In a document I'm using palatino for text (package newpxtext) and euler (package eulervm) for math.

If I use the package eulervm with no options, the digits, the commas and the periods in math mode are taken from palatino.

If I use the package eulervm with the option euler-digits, the digits, the commas and the periods in math mode are taken from euler.

How, in math mode, can I use the digits from euler and the commas and the periods from palatino?

Edit: a minimal code showing the differences:

Text with digits (0, 1, 2, 3, 4, 5, 6, 7, 8, 9), commas and periods.
Now in math mode, $0,1,2,3,4,5,6,7,8,9.$
  • 1
    Welcome to TeX.SE! Can you please add a short compilable code showing what you tried so far?
    – Mensch
    Oct 20, 2017 at 16:19

1 Answer 1


I would make a virtue out of necessity, i.e., I would run the instruction \useosf after loading newpxtext, so that "old-style" numerals are used in text mode. Incidentally, I would also load the eulervm package with the options small and euler-hat-accent.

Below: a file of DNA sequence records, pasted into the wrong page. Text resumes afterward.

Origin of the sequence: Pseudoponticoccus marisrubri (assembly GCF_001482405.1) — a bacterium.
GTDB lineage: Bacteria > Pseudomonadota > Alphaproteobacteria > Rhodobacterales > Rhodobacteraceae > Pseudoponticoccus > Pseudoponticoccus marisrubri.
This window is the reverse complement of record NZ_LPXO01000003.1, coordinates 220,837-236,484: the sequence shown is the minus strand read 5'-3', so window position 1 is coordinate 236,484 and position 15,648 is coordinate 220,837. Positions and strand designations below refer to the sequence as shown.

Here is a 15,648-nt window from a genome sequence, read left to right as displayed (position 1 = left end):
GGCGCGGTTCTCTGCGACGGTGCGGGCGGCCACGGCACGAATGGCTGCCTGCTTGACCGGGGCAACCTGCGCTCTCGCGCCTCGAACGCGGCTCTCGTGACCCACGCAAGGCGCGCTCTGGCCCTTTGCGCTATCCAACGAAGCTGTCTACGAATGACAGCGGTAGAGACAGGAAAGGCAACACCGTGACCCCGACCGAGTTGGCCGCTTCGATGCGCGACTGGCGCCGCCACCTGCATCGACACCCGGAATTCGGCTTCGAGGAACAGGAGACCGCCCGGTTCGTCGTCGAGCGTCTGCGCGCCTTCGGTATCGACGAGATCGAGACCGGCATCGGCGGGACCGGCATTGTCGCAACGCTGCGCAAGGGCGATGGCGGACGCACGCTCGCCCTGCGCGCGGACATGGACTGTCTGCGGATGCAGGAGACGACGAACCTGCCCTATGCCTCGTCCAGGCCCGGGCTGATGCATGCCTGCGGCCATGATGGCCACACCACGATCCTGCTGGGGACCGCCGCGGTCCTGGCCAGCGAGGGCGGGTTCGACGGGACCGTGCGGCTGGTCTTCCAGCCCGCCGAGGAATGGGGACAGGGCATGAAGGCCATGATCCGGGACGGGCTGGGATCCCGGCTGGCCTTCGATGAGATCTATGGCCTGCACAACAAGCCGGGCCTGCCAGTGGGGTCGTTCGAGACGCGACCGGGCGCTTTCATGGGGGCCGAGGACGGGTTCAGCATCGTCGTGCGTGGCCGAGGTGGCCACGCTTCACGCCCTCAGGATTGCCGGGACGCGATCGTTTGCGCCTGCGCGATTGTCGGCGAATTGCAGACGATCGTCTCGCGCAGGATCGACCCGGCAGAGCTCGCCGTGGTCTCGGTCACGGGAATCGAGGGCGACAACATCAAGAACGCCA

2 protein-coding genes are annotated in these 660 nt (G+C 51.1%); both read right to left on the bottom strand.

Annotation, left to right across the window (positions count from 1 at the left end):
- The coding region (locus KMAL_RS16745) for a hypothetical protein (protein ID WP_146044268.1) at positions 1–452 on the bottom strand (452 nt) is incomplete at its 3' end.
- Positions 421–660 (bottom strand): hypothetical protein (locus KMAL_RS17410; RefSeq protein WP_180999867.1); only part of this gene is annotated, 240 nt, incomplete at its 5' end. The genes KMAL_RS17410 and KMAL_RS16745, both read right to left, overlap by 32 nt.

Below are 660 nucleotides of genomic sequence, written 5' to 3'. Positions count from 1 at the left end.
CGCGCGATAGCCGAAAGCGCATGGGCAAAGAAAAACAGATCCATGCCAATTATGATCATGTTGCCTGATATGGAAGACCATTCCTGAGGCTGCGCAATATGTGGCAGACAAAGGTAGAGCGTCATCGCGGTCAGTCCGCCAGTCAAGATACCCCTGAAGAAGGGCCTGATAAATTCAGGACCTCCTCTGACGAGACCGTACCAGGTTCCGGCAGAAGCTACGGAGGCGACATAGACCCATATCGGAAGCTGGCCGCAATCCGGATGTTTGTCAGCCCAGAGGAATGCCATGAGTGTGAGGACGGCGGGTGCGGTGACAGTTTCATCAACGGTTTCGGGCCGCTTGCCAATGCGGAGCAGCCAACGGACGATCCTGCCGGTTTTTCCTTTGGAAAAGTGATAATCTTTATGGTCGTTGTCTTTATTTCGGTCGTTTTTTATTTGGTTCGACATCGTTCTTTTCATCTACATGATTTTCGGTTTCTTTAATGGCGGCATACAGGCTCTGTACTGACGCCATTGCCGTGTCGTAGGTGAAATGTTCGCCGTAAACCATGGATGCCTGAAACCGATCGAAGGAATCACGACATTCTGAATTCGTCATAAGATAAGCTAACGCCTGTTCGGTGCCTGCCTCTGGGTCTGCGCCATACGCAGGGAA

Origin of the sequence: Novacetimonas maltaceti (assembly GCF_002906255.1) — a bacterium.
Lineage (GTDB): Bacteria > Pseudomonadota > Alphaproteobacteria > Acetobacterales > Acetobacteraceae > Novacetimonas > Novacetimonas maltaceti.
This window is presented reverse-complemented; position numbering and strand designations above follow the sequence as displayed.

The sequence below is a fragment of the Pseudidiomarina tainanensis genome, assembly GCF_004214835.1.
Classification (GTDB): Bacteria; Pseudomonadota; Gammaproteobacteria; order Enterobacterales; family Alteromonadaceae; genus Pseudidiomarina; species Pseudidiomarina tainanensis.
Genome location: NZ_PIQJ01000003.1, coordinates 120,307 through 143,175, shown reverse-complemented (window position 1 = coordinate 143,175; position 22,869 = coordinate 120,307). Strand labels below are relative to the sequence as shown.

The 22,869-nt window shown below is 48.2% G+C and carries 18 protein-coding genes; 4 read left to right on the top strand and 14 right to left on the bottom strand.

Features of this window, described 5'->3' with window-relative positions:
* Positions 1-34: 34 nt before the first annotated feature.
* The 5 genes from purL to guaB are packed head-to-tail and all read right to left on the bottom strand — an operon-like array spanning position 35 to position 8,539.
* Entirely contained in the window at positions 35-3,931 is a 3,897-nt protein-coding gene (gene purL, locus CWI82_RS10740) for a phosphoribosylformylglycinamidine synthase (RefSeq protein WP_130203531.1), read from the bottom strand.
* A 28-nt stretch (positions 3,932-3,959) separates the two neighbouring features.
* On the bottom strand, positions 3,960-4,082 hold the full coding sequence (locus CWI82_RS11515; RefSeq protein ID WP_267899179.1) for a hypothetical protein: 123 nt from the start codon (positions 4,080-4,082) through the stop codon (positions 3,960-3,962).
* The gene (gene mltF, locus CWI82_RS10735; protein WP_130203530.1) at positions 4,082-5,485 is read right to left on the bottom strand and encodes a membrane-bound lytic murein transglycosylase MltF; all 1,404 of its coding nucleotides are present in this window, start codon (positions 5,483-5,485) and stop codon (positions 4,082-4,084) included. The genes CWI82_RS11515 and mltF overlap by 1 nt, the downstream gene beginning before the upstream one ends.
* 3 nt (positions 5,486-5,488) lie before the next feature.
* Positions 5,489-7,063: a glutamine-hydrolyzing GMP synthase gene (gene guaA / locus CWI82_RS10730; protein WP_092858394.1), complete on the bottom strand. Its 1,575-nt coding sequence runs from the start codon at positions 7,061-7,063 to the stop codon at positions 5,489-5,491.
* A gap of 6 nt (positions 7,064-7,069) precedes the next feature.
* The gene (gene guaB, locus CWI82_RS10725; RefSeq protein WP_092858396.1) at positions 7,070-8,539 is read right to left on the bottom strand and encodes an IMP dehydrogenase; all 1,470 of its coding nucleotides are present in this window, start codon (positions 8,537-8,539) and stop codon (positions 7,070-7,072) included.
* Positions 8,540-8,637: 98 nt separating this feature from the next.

Then, use text mode if the numerals do not belong to anything "math-y", and use math mode for numerals that are part of an equation.

I wouldn't bother changing around text-mode and math-mode commas and periods. In math-y material, commas that occur in sequence expressions -- for $i=1,2,\dots$ -- and in intervals -- The closed interval $[0,1]$ -- usually don't occur in close proximity to text-mode commas. I doubt any readers would get confused over the two types of commas.

enter image description here

\usepackage{newpxtext} \useosf % use old-style numerals in text mode

Text mode: 0, 1, 2, 3, 4, 5, 6, 7, 8, 9, \^{a}, \^{c}, \^{z}.

Math mode: $0,1,2,3,4,5,6,7,8,9,\hat{a},\hat{c},\hat{z}.$
  • 1
    Why do you suggest using the small option with eulervm?
    – MHW
    Aug 6, 2020 at 14:01
  • 1
    @MHW - Quoting from p. 3 of the package's user guide: "Loading the [eulervm] package with the option small causes the Euler fonts to be loaded at 95% of their nominal size, thus blending better with certain text font families, for instance Aldus or Minion." The OP reported that he/she uses Palatino as the text font; Palatino and Aldus are very similar. (Both text fonts were created by Hermann Zapf.)
    – Mico
    Aug 6, 2020 at 14:10

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